Centering prayer and Kenosis

KENOSIS

I want to share with you a few of my own reflections on kenosis and why it is so important for our spiritual journey.  So your first question is, what in the world is kenosis?  Kenosis is found in the Apostle Paul’s admonition to his readers in his letter to the Philippians.  “Let this same mind be in you that was in Christ Jesus, who . . . did not regard equality with God as something to be grasped, but emptied himself, taking the form of a servant. . . .”  (Philippians 2: 5-7)

The phrase “emptied himself” is the English translation of the Greek word “kenosis.”  It is the opposite of the word “cling.”  In everything Jesus did, he lived and breathed kenosis.  He did not cling to his life or to any self-importance, not even his divine nature.  In his living and in his dying, he let go without resistance.  That self-emptying humility was the mind of Christ into which Paul invites his readers and us.  The mind of Christ is one of profound trust in the Divine Indwelling and that trust invites our consent and our surrender.  Surely this self-emptying kenotic mind of Christ informed his prayer life as well.

The mind of Christ, that self-emptying humility, is very counter to our predominant culture, which prioritizes power, esteem, security, success, achievement, status, and wealth.  Values like self-emptying humility, generosity, vulnerability and service to others are in short supply.  If we’re lucky, the last five minutes of the national news may tell a story about someone who demonstrates those values, which of course serves to remind us how rare they are.

The mind of Christ invites us to let go.  But letting go is not our inclination.  Our inclination is to cling to our lives, to hang on, to keep ourselves safe and secure.  We resist making ourselves vulnerable.  It is only by God’s grace that we can begin to have the self-emptying kenotic mind that was in Christ.

And that mind is central to our spiritual journey.   You and I know down deep that if we want our lives to be full and rich, we can’t count on our achievements, or our success, or our wealth to deliver what we’re looking for.  It is only as we let go that our lives are transformed into a new way of being.  Contemplative practice reveals the paradox that as we empty ourselves, we are filled with God’s presence, God’s love, God’s grace.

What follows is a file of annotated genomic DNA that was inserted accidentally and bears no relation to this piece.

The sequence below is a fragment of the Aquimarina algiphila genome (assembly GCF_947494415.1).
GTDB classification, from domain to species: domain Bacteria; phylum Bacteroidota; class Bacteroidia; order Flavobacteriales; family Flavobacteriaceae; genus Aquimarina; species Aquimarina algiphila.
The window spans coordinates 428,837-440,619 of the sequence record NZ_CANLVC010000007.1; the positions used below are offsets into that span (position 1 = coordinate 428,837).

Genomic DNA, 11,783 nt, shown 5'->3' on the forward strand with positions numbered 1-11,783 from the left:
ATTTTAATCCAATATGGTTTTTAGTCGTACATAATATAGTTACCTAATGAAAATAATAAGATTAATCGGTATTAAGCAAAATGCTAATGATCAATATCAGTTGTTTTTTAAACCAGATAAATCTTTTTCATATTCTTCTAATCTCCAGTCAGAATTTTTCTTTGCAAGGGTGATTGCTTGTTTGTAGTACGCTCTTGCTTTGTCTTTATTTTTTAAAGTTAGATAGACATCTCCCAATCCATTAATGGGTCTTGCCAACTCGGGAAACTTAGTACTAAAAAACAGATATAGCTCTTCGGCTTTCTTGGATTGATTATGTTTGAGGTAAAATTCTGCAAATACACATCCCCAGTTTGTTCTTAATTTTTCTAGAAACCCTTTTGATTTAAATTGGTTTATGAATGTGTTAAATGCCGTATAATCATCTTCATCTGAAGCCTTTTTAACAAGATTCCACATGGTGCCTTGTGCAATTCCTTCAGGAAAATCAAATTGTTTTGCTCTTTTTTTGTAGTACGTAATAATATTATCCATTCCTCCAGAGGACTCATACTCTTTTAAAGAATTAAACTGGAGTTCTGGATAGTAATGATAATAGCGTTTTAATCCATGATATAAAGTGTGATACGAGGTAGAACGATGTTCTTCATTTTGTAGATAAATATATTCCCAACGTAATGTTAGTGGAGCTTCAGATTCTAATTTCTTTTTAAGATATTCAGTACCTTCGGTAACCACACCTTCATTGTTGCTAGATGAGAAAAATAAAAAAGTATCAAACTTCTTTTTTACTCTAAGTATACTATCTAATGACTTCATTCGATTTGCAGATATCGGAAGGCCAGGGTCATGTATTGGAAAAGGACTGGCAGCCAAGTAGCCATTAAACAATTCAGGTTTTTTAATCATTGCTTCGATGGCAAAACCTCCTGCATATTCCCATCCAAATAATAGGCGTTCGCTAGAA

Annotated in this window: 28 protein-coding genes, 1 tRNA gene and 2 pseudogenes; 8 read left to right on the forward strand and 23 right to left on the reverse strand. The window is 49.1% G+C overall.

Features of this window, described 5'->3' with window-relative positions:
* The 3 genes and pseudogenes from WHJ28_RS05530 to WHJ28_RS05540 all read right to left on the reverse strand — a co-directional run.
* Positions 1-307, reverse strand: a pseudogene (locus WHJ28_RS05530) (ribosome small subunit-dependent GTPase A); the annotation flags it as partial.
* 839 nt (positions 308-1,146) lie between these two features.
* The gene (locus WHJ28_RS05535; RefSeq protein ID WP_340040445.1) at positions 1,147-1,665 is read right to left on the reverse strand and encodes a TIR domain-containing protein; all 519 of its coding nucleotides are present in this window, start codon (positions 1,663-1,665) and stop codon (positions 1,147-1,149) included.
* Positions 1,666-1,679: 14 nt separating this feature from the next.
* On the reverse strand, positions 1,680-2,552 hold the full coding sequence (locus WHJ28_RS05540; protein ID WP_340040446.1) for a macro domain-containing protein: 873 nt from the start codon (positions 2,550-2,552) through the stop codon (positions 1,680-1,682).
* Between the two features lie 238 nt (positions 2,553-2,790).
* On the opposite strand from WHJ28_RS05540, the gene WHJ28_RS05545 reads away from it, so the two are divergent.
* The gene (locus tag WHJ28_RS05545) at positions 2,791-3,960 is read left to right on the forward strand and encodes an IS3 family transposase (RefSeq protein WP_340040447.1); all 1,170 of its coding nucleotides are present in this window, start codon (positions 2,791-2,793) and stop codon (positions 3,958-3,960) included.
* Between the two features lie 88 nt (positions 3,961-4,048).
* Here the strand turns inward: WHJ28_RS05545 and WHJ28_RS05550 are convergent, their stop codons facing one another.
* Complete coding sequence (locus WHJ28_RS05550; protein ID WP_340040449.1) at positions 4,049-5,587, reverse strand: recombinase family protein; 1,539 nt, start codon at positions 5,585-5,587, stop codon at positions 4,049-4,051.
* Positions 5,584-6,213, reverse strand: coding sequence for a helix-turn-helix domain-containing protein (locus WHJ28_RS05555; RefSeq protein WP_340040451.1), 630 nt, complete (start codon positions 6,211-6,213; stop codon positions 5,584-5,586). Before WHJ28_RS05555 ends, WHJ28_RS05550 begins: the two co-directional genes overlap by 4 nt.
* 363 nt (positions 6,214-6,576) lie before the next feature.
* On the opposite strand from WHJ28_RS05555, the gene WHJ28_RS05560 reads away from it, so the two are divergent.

Self-emptying, kenosis, letting go:  it is the path of Jesus.  As we follow that path ourselves, as we let our thoughts go without clinging to them, without commentary, as we let go of our attachments to our old ways and to what we think is so important, as we consent to the Divine Indwelling, something new is born within us.  Centering Prayer is a practice of self-emptying that opens us to the mind of Christ and creates space for humility, compassion, kindness, patience, forgiveness, service and justice.  Those are the fruits of a spiritual journey centered on the mind of Christ and that’s where true happiness is found.

In Centering Prayer we empty ourselves and wait in silence trusting that God will give us what we most need for our healing and transformation.  It is a practice that exercises the letting go muscle in our mind.  Our intention is to consent to God’s presence and action within and that consent is set in motion as we sit in silence letting thoughts come and letting them go.  And whenever we find ourselves engaged with a thought, or a memory, or a reflection, or a body sensation, or anything at all, we use our sacred symbol to renew our intention to consent.  That is our practice of kenosis, the self-emptying, that invites us into the mind of Christ and into the Divine Indwelling presence of unconditional love and grace, which over time, transforms everything we say, do, think and feel.

Simone Weil said; “Grace fills the empty spaces but it can only enter where there is a void to receive it, and it is grace itself which makes this void.”  (Quote from a Richard Rohr daily meditation, May 27, 2017)

Grace leads us into the emptiness and grace alone fills it with love.

– Donald Bredthauer

 

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